Given the strong performance of Latin America's stock markets in 2003 and 2004, Schroder's James Gotto examines whether the region's rally can continue
Latin American equity markets have delivered strong gains for two consecutive years, helped by factors including lower risk aversion among investors, improvements in the outlook for global growth, higher commodity prices and strong domestic and corporate profits growth. In the wake of this strong performance, it is likely 2005 will offer more moderate returns although robust economic growth across the region and the high profitability of Latin American companies should support equity market performance. It is likely Brazil offers the best investment opportunities in the region although there are a range of companies with good investment potential in Mexico, as well as in smaller markets such as Argentina, Chile and Peru.
The driving forces behind Lat AM
In 2003, the main drivers of Latin American equity markets were lower risk aversion among investors, allowing risk premiums across Latin America to fall, better than expected reform progress from the new Brazilian government and an improving outlook for global economic growth. This strength was sustained into 2004, helped by factors including strong domestic and corporate profits growth, commodity price strength and reduced investor fears about the likelihood of a substantial tightening in US monetary conditions, which is of concern in Latin America given its high levels of US dollar-denominated debt.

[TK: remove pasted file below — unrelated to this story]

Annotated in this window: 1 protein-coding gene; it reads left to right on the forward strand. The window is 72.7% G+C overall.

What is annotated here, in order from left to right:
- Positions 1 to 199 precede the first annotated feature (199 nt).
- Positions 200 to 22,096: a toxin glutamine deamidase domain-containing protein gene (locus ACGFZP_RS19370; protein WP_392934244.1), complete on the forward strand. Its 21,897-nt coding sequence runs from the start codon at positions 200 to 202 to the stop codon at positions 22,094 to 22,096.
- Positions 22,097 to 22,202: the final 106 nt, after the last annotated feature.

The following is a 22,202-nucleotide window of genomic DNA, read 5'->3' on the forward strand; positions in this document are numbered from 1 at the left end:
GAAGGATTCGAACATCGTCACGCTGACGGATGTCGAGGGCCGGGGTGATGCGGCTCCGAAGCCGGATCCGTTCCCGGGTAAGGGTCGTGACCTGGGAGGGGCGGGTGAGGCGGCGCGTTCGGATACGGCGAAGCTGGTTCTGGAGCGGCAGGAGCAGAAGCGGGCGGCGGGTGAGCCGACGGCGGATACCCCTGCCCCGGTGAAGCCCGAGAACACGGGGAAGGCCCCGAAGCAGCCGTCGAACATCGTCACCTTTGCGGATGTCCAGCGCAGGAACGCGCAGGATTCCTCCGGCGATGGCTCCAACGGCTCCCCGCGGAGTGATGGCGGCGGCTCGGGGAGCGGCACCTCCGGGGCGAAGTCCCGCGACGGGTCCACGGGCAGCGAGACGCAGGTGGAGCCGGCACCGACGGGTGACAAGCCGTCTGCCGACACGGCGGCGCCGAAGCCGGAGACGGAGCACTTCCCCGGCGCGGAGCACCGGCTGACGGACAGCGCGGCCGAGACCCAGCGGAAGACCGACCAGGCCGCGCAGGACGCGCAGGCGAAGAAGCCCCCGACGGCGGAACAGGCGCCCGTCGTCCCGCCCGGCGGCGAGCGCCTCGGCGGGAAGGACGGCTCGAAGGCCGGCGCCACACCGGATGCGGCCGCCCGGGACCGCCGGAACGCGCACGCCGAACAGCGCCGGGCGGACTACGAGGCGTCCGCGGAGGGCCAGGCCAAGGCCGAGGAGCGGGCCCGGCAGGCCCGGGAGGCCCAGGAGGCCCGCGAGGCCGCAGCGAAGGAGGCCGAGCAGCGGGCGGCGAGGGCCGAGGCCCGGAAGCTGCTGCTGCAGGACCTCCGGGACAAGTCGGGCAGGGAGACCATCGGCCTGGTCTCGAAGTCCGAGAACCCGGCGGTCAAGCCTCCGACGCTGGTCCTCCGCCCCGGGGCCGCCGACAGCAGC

Is this strong performance likely to be sustained in 2005? Latin American markets had a weak start to the year, driven by renewed investor concerns that the US Federal Reserve could tighten monetary policy more aggressively than previously hoped, and the consequent rally in the dollar. However, they have recovered well, particularly as fears of a medium-term strengthening of the dollar have eased. Looking forward, it is expected the external environment to remain reasonably benign and believe that robust economic growth across the region and the high profitability of Latin American companies should support performance over the year. However, it is possible that, following the strong gains seen in 2003 and 2004, this year will see moderate performance from the continent's stockmarkets as economic growth will moderate and interest rates are set to rise. Nevertheless, the strong fundamentals, combined with relative share price valuations that continue to be attractive, provide some reassurance that the potential downside for these markets is limited, should global investor risk aversion rise in the course of 2005.